After protracted negotiations Ethiopia and Djibouti, its neighbor bordering on the northeast, have signed an agreement for a 550 km products pipeline importing gasoline, diesel and jet fuel from Djibouti's port. The venture is estimated at $1.55 billion and construction forecasted to end by 2018.
Growth in landlocked Ethiopia has surpassed every other sub-Saharan country over the past decade, and the government has boosted spending to expand infrastructure. Fuel is typically delivered over 500 km from Djibouti to Ethiopia by tanker truck.
“The pipeline will increase energy security, aid economic development and reduce harmful emissions,” Black Rhino Chief Executive Officer Brian Herlihy said in the statement. The 50-50 joint venture with MOGS, a unit of Johannesburg-based Royal Bafokeng Holdings, will seek to raise at least $1 billion of senior debt financing.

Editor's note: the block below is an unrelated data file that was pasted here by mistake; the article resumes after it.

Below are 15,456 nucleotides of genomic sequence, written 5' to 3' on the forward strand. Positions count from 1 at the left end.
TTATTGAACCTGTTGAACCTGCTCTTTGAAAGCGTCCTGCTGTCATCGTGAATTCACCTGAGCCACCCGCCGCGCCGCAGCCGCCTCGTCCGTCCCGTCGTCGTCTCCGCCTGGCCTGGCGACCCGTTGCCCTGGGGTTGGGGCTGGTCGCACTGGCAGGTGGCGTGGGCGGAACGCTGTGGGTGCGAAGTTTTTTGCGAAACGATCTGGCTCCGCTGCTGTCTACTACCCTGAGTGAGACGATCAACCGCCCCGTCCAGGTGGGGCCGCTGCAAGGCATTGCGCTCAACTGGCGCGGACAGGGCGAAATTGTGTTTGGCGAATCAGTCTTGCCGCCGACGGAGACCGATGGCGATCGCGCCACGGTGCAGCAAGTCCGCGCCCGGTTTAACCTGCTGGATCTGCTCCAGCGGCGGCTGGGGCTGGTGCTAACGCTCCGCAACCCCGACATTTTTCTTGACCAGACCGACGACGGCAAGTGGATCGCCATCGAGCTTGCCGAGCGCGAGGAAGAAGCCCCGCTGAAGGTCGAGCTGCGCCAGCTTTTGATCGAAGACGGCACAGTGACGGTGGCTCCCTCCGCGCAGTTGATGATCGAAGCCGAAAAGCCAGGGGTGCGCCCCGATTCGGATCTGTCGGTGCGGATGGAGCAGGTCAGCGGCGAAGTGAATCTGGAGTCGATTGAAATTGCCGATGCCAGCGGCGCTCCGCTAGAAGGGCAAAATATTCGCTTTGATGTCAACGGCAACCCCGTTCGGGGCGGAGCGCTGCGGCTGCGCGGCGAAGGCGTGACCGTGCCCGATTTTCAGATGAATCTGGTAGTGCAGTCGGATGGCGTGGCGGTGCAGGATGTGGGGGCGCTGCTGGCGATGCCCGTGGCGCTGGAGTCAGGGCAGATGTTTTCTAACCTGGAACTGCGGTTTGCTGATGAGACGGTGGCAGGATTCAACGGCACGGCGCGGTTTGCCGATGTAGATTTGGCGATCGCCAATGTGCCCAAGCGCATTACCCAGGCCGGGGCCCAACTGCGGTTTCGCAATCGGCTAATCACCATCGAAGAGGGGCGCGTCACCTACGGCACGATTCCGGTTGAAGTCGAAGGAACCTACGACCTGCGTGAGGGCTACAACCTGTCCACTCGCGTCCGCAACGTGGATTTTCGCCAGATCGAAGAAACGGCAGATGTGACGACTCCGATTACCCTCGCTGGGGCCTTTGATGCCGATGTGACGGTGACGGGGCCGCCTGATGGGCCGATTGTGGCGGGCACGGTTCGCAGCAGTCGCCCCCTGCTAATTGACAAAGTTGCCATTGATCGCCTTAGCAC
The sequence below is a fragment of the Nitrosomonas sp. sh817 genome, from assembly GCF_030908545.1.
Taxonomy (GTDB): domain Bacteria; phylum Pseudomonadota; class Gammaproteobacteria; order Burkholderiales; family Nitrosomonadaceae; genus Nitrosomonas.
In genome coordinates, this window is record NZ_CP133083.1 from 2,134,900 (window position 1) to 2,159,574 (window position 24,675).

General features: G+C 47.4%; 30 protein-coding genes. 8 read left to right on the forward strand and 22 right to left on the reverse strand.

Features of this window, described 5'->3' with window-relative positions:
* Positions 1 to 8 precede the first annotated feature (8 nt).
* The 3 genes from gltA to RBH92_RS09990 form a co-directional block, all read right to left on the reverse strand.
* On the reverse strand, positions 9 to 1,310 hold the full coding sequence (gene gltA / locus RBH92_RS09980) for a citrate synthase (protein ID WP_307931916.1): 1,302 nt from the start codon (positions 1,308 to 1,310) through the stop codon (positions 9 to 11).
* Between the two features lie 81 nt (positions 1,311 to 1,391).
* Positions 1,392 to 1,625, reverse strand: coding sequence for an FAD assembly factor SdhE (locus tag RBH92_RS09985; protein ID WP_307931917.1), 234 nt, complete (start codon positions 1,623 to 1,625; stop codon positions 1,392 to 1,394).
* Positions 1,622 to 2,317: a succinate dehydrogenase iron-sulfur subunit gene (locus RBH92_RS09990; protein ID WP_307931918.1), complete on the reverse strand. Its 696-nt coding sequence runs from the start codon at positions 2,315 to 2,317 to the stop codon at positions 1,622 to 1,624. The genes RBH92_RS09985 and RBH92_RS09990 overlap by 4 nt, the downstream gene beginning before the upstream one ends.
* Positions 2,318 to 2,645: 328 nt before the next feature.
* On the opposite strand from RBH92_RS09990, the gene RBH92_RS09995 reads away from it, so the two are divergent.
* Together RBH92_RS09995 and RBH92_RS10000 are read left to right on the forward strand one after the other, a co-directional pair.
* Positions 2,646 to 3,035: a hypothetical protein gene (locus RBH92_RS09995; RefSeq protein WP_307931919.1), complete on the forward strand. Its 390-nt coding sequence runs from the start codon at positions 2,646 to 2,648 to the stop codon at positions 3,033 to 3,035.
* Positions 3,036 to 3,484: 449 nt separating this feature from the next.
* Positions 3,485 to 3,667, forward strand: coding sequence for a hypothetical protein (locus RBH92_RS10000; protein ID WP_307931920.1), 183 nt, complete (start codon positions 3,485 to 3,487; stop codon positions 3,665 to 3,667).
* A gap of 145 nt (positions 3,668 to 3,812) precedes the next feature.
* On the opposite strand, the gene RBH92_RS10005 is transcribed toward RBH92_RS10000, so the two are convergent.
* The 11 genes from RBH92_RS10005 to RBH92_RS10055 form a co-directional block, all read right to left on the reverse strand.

The project, known as the Horn of Africa Pipeline, includes an import facility and 950,000 barrels of storage capacity in Damerjog, Djibouti, linked to a storage terminal in Awash, Ethiopia.
The 20-inch (51-centimetre) line is capable of transporting 240,000 barrels a day of fuel. The concession period after commercial operations start is for as many as 30 years.